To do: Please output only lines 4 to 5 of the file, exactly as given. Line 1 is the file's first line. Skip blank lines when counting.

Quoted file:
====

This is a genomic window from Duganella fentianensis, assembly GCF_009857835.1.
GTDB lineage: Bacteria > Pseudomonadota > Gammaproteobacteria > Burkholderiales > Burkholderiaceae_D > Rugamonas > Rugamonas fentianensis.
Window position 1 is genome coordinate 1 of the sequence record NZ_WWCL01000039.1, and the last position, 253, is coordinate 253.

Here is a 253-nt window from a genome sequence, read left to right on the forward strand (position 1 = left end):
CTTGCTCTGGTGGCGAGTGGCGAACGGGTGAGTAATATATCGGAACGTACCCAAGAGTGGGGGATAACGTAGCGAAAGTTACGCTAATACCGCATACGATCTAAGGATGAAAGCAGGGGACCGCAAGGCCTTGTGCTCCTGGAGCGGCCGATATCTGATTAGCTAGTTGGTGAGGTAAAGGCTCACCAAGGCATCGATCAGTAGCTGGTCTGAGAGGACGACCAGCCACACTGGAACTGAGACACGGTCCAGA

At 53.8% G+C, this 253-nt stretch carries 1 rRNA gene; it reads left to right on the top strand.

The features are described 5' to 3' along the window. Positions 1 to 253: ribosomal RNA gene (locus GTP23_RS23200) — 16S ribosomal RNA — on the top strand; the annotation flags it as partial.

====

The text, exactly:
Here is a 253-nt window from a genome sequence, read left to right on the forward strand (position 1 = left end):
CTTGCTCTGGTGGCGAGTGGCGAACGGGTGAGTAATATATCGGAACGTACCCAAGAGTGGGGGATAACGTAGCGAAAGTTACGCTAATACCGCATACGATCTAAGGATGAAAGCAGGGGACCGCAAGGCCTTGTGCTCCTGGAGCGGCCGATATCTGATTAGCTAGTTGGTGAGGTAAAGGCTCACCAAGGCATCGATCAGTAGCTGGTCTGAGAGGACGACCAGCCACACTGGAACTGAGACACGGTCCAGA